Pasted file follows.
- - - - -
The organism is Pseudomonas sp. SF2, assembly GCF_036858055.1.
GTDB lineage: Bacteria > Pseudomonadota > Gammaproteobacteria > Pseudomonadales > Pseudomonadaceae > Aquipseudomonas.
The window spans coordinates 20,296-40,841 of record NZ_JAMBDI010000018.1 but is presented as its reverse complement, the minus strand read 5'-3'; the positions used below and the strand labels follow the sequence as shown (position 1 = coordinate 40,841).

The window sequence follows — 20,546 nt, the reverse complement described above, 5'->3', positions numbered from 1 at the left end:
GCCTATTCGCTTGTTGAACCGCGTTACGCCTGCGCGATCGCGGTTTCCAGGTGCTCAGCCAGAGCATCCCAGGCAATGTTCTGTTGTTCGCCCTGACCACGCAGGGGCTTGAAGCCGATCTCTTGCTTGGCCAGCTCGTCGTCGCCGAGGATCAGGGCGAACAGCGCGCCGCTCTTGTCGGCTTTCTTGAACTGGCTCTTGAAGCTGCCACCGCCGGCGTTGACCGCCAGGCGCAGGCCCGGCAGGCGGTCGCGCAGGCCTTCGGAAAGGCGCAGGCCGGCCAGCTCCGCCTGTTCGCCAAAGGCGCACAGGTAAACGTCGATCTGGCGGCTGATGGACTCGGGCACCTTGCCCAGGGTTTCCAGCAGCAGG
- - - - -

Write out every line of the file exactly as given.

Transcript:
The organism is Pseudomonas sp. SF2, assembly GCF_036858055.1.
GTDB lineage: Bacteria > Pseudomonadota > Gammaproteobacteria > Pseudomonadales > Pseudomonadaceae > Aquipseudomonas.
The window spans coordinates 20,296-40,841 of record NZ_JAMBDI010000018.1 but is presented as its reverse complement, the minus strand read 5'-3'; the positions used below and the strand labels follow the sequence as shown (position 1 = coordinate 40,841).

The window sequence follows — 20,546 nt, the reverse complement described above, 5'->3', positions numbered from 1 at the left end:
GCCTATTCGCTTGTTGAACCGCGTTACGCCTGCGCGATCGCGGTTTCCAGGTGCTCAGCCAGAGCATCCCAGGCAATGTTCTGTTGTTCGCCCTGACCACGCAGGGGCTTGAAGCCGATCTCTTGCTTGGCCAGCTCGTCGTCGCCGAGGATCAGGGCGAACAGCGCGCCGCTCTTGTCGGCTTTCTTGAACTGGCTCTTGAAGCTGCCACCGCCGGCGTTGACCGCCAGGCGCAGGCCCGGCAGGCGGTCGCGCAGGCCTTCGGAAAGGCGCAGGCCGGCCAGCTCCGCCTGTTCGCCAAAGGCGCACAGGTAAACGTCGATCTGGCGGCTGATGGACTCGGGCACCTTGCCCAGGGTTTCCAGCAGCAGG